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September 2, 2016 | Crushed

A best-selling Canadian author of 14 books on economic trends, real estate, the financial crisis, personal finance strategies, taxation and politics. Nationally-known speaker and lecturer on macroeconomics, the housing market and investment techniques. He is a licensed Investment Advisor with a fee-based, no-commission Toronto-based practice serving clients across Canada.


Yesterday we anticipated some new and consequential data. Today we are digesting it. Ugh. Gruel.

First to the epicentre of the country’s real estate correction, Vancouver. This is what the real estate board boss said in announcing an official 26% plop in region-wide sales:

“The record-breaking sales we saw earlier this year were replaced by more historically normal activity throughout July and August,” Dan Morrison, REBGV president said. “Sales have been trending downward in Metro Vancouver for a few months. The new foreign buyer tax appears to have added to this trend by reducing foreign buyer activity and causing some uncertainty amongst local home buyers and sellers.”

In this case, “historically-normal” can be interpreted as “crash” (analyst Ross Kay) or “chaos” (Van realtor Larry Yatkowsky). This is like an outta control Lambo suddenly slamming on the brakes to try and avoid a cliff. But it doesn’t. Some facts the realtors omitted in their media release on the Friday of a long weekend:

The average price for all properties sold in August ($832,000) is now the same as it was back in January of 2015. That’s 17 months ago – a period of time during which a lot of people paid an epic amount of money for properties which are now, Mr. Market says, worth less. Oops.

Only one in five houses listed for sale last month found a buyer. So, 80.2% of all the sellers just got a taste of illiquidity. More to come. As Kay notes, compare that to the 63% of houses which did not sell in March, and you can see the direction in which this market is headed. It’s interesting that despite the clear trend, the real estate board is calling this “a seller’s market.” They wish.

Meanwhile the first jobs fallout from the Van crash are making headlines. The local homebuilders association is predicting 5,000 hammer-swingers, drywallers and shingle demons will soon be out of work – about 10% of the area’s trades. Like the dismal residential resale market, the new homes business is being decimated by the 15% foreign buyers tax – not so much because deals are collapsing (they are) but because confidence has left town.

“I was surprised at how quick it was,” says the homebuilder boss. “The very next day we were getting emails from our members about contracts falling through.”

The average construction dude in BC earns $55,000 a year, meaning his chances of owning a detached house in 604 are, like, nil. Ironically a tax on Chinese guys intended to reduce house prices, which turns into the catalyst for an industry meltdown, isn’t going to help any carpenter buy the house he builds, especially when unemployed. In fact, a very unhealthy 26% of the entire provincial economy is now real estate-dependent (slightly more than the national number), and currently at risk.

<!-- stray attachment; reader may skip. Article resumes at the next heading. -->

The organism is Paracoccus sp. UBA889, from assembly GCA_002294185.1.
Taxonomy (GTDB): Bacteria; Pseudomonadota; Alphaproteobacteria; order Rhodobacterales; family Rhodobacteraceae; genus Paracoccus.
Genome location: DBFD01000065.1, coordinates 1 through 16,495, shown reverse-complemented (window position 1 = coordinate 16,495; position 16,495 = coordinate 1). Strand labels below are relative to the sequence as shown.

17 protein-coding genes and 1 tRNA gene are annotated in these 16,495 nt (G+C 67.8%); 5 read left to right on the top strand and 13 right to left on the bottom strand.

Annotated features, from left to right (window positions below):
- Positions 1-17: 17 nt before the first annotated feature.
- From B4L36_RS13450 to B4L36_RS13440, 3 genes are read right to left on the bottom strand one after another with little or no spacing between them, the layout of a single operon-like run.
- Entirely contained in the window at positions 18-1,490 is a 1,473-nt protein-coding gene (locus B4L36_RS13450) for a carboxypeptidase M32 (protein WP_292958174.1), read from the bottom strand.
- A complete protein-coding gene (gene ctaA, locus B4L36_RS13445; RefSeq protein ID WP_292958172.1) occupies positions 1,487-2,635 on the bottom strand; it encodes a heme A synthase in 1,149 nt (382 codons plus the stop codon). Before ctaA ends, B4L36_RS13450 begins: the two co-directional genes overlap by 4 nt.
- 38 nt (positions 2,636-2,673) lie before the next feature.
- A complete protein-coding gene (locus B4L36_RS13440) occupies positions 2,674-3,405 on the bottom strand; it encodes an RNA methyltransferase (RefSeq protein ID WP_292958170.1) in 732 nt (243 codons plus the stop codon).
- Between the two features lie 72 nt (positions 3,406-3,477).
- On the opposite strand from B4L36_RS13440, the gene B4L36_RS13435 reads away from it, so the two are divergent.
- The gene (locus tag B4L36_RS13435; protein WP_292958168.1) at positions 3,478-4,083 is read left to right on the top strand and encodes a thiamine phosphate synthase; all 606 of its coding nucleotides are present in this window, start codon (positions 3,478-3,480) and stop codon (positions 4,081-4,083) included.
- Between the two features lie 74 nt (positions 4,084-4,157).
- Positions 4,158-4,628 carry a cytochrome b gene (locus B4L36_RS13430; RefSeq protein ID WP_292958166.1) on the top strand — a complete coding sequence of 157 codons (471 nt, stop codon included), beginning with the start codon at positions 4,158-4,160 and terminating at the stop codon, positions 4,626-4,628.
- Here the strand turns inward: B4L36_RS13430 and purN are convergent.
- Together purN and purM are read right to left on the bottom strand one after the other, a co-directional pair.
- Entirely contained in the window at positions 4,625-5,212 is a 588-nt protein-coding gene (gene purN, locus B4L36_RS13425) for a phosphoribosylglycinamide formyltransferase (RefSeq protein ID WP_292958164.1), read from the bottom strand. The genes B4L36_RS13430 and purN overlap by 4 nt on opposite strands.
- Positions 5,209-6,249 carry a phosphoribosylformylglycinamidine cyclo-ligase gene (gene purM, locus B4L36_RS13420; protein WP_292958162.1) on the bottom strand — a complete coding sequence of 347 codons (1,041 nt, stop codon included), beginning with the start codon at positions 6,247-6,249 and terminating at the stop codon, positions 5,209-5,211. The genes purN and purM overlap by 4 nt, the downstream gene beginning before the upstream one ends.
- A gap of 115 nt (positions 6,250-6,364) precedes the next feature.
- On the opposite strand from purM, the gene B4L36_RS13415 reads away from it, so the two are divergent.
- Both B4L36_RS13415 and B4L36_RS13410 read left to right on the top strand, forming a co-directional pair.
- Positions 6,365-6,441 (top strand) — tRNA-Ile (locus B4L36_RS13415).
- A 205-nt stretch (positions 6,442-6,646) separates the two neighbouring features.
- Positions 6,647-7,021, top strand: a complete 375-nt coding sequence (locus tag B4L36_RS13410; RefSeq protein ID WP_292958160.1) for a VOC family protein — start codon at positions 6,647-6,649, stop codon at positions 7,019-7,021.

This is a great example of a government pulling out all the stops to encourage rampant housing appreciation (like letting seniors skip paying property tax and allowing first-time buyers to avoid land transfer tax, after gifting them grant money), then murdering the same market with a crushing tax when it was already starting to topple under its own bloated weight. All of those moves, of course, were political – not economic. The unintended consequences have been profound, and what’s happening in the BC market will likely have national implications.

So will the latest US job numbers, also released on Friday. (My know-it-all partner, Doug Rowat, will have more to say about this in tomorrow’s post.) The media portrayed it as “a miss” when 151,000 new positions were created, and the jobless rate stayed sub-5% in August. The doomers said it suggests the US is inching closer to recession and the Fed will never, ever, ever raise rates as a result.

Wrong. The numbers were lighter than expected, but consistent with an economy that’s closing in on full employment. In the wake of the data dump, there’s absolutely no clarity on when the Fed will decide to pull the rate trigger, but the market is giving it a better-than-50% chance for shortly after the Presidential election (which Clinton will win, or we have one momma of a mess on our hands).

In the meantime, will the Bank of Canada panic and cut its key rate given the serious contraction of the economy, our lousy trade numbers and the implosion of BC real estate? The next moment of decision comes on October 19th (the 29th anniversary of the worst stock market dump), and the one after is December 7th (exactly a week before the Fed may move).

The consensus: no.

Stevie Poloz knows where the Fed’s headed. And he understands that dropping five-year mortgage rates below 2% at this instant would cement his role as a Judas goat.

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September 2nd, 2016

Posted In: The Greater Fool

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